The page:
The Bo Xilai scandal has exposed deep divisions in the ruling Communist party of China
China's decision to try fallen politician Bo Xilai's wife for murder underscores Communist leaders' determination to draw a line under a scandal that has engulfed the party ahead of a power handover, analysts say.
China announced Thursday that Bo's wife Gu Kailai and an aide to the couple had been charged with poisoning British businessman Neil Heywood, who was found dead in a hotel room in the southwestern city of Chongqing last November.
It was the latest development in a sensational case that has brought down one of the country's most high-profile political leaders and exposed deep divisions in the ruling Communist party ahead of a once-in-a-decade leadership handover.
Bo, the son of a revered Communist revolutionary, won national fame with a draconian crackdown on criminal elements in Chongqing and a "red revival" campaign marked by the mass singing of old Maoist-era songs.
The rapid unravelling of his fortunes earlier this year exposed a harsh factional reaction against the charismatic Chongqing party secretary, who had ambitions to join the elite nine-member group that effectively rules China.
Analysts said Thursday's announcement indicated that senior Communist chiefs, keen to settle the Bo affair before a new generation takes the reins of power later this year, had reached broad agreement on his fate.
"There won't be any more surprises. They are trying to shift the focus to Gu Kailai, so it is quite possible that Bo Xilai will not be treated harshly," said Willy Lam, a China expert at the Chinese University of Hong Kong.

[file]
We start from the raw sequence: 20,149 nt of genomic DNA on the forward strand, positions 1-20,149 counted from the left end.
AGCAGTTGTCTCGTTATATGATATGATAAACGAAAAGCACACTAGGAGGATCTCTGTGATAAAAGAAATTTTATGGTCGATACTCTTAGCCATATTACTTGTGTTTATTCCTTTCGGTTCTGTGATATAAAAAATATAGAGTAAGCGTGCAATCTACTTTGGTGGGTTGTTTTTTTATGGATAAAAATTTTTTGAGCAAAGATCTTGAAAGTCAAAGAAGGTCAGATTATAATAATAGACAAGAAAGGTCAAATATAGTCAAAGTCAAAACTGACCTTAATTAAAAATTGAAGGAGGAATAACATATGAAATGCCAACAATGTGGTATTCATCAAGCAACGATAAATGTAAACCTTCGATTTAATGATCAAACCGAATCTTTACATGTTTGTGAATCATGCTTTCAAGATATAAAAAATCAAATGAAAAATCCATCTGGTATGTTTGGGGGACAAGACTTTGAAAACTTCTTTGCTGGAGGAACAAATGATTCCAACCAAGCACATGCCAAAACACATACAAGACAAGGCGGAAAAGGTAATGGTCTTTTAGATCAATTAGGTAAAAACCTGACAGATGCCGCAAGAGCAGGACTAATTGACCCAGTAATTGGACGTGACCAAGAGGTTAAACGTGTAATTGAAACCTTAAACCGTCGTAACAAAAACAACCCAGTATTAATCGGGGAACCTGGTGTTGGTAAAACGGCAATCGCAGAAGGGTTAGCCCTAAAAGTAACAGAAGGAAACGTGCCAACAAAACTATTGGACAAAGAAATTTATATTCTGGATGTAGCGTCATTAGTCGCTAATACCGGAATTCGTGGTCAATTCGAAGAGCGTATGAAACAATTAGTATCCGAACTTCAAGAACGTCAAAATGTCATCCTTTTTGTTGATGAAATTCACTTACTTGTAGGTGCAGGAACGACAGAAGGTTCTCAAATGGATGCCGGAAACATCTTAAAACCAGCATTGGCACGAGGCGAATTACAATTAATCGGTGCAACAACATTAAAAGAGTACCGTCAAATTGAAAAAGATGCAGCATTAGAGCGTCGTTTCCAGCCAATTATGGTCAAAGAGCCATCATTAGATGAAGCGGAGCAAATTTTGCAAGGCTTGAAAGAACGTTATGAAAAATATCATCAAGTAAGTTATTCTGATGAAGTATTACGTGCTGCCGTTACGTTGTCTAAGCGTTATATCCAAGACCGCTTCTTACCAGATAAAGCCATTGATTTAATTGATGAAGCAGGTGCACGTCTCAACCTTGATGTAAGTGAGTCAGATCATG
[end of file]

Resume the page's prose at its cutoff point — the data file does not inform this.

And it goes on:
"This could be out of necessity for party unity, for the sake of harmony before the party Congress."
Several academics said the announcement indicated that Bo, who is being investigated by the party for "violating party discipline" -- usually code for corruption -- would be spared criminal charges.
This was likely the result of a deal between competing factions within the party ahead of the upcoming Congress, when China's most senior officials will relinquish their party positions to a new generation of leaders, they said.
"With these cases being dealt with at this time, I expect there to be smooth sailing to the 18th Party Congress," said Boston University international relations expert Joseph Fewsmith.
"There may be some bargaining to go, but most of it has been done."
Joseph Cheng, political analyst with Hong Kong City University, said the Party's determination to present a united front before the handover meant Gu's trial would "demonstrate that the case has nothing to do with Bo Xilai".
"I think the political considerations are more important to the authorities than ensuring a fair trial," he added.
Thursday's announcement on state news agency Xinhua said there was "irrefutable and substantial" evidence that Gu had poisoned Heywood after he threatened her son following a row over "economic interests".
The British businessman reportedly had commercial dealings with Bo and his wife going back several years.
China's state-run media have positioned Bo's downfall and Gu's trial as evidence that no leader is above punishment for misdeeds, in a country where official corruption remains a major source of public discontent.
An editorial in both the English and Chinese-language editions of the state-run Global Times daily on Friday said the trial would test "whether the principle that everybody is equal before the law truly stands".
Beijing is also under pressure from London to ensure that justice is done following the murder of a British national.
But analysts said the wording of the Xinhua announcement indicated that Gu was certain to be found guilty. If convicted of murder she faces the death penalty, although this is often commuted in the case of high-profile defendants.
It is not yet clear when the trial, to be held in the eastern city of Hefei, will take place, but experts, including City University's Cheng, said it would likely be next month.
"The leadership wants to have the issue settled publicly in response to domestic and internal pressure before the Congress," he said.